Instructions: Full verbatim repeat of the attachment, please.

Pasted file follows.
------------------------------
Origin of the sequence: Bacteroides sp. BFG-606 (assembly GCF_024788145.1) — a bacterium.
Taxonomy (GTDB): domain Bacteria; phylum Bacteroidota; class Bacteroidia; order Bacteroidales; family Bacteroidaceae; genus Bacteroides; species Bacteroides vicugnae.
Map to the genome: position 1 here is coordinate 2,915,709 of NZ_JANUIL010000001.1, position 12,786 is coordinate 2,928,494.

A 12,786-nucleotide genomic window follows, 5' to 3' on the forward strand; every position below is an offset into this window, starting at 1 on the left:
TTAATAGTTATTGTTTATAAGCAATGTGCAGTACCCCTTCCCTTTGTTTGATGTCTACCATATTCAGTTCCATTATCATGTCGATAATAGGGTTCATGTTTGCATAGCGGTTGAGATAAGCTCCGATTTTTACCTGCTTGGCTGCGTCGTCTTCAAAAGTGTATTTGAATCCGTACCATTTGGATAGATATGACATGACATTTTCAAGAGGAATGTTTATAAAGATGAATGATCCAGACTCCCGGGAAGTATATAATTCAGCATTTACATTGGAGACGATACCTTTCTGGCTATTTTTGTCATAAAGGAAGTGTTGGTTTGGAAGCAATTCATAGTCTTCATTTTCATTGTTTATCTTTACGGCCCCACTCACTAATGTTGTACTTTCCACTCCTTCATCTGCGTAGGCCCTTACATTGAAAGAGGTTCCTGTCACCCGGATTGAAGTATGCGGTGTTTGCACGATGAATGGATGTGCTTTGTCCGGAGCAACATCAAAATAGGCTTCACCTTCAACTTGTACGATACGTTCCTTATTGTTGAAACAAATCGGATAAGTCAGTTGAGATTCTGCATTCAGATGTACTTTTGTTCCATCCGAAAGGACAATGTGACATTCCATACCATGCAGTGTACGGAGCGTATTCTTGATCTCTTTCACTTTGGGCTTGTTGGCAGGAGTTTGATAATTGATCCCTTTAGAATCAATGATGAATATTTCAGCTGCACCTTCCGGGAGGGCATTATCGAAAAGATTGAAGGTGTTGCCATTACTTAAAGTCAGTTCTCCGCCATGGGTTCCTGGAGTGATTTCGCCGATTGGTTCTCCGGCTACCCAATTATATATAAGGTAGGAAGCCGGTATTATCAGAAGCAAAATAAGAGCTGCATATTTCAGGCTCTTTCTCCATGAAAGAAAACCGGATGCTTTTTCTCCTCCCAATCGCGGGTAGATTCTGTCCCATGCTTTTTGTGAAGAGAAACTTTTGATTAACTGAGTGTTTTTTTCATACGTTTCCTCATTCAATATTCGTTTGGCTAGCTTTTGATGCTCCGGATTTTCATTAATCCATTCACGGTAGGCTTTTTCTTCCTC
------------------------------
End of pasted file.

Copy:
Origin of the sequence: Bacteroides sp. BFG-606 (assembly GCF_024788145.1) — a bacterium.
Taxonomy (GTDB): domain Bacteria; phylum Bacteroidota; class Bacteroidia; order Bacteroidales; family Bacteroidaceae; genus Bacteroides; species Bacteroides vicugnae.
Map to the genome: position 1 here is coordinate 2,915,709 of NZ_JANUIL010000001.1, position 12,786 is coordinate 2,928,494.

A 12,786-nucleotide genomic window follows, 5' to 3' on the forward strand; every position below is an offset into this window, starting at 1 on the left:
TTAATAGTTATTGTTTATAAGCAATGTGCAGTACCCCTTCCCTTTGTTTGATGTCTACCATATTCAGTTCCATTATCATGTCGATAATAGGGTTCATGTTTGCATAGCGGTTGAGATAAGCTCCGATTTTTACCTGCTTGGCTGCGTCGTCTTCAAAAGTGTATTTGAATCCGTACCATTTGGATAGATATGACATGACATTTTCAAGAGGAATGTTTATAAAGATGAATGATCCAGACTCCCGGGAAGTATATAATTCAGCATTTACATTGGAGACGATACCTTTCTGGCTATTTTTGTCATAAAGGAAGTGTTGGTTTGGAAGCAATTCATAGTCTTCATTTTCATTGTTTATCTTTACGGCCCCACTCACTAATGTTGTACTTTCCACTCCTTCATCTGCGTAGGCCCTTACATTGAAAGAGGTTCCTGTCACCCGGATTGAAGTATGCGGTGTTTGCACGATGAATGGATGTGCTTTGTCCGGAGCAACATCAAAATAGGCTTCACCTTCAACTTGTACGATACGTTCCTTATTGTTGAAACAAATCGGATAAGTCAGTTGAGATTCTGCATTCAGATGTACTTTTGTTCCATCCGAAAGGACAATGTGACATTCCATACCATGCAGTGTACGGAGCGTATTCTTGATCTCTTTCACTTTGGGCTTGTTGGCAGGAGTTTGATAATTGATCCCTTTAGAATCAATGATGAATATTTCAGCTGCACCTTCCGGGAGGGCATTATCGAAAAGATTGAAGGTGTTGCCATTACTTAAAGTCAGTTCTCCGCCATGGGTTCCTGGAGTGATTTCGCCGATTGGTTCTCCGGCTACCCAATTATATATAAGGTAGGAAGCCGGTATTATCAGAAGCAAAATAAGAGCTGCATATTTCAGGCTCTTTCTCCATGAAAGAAAACCGGATGCTTTTTCTCCTCCCAATCGCGGGTAGATTCTGTCCCATGCTTTTTGTGAAGAGAAACTTTTGATTAACTGAGTGTTTTTTTCATACGTTTCCTCATTCAATATTCGTTTGGCTAGCTTTTGATGCTCCGGATTTTCATTAATCCATTCACGGTAGGCTTTTTCTTCCTC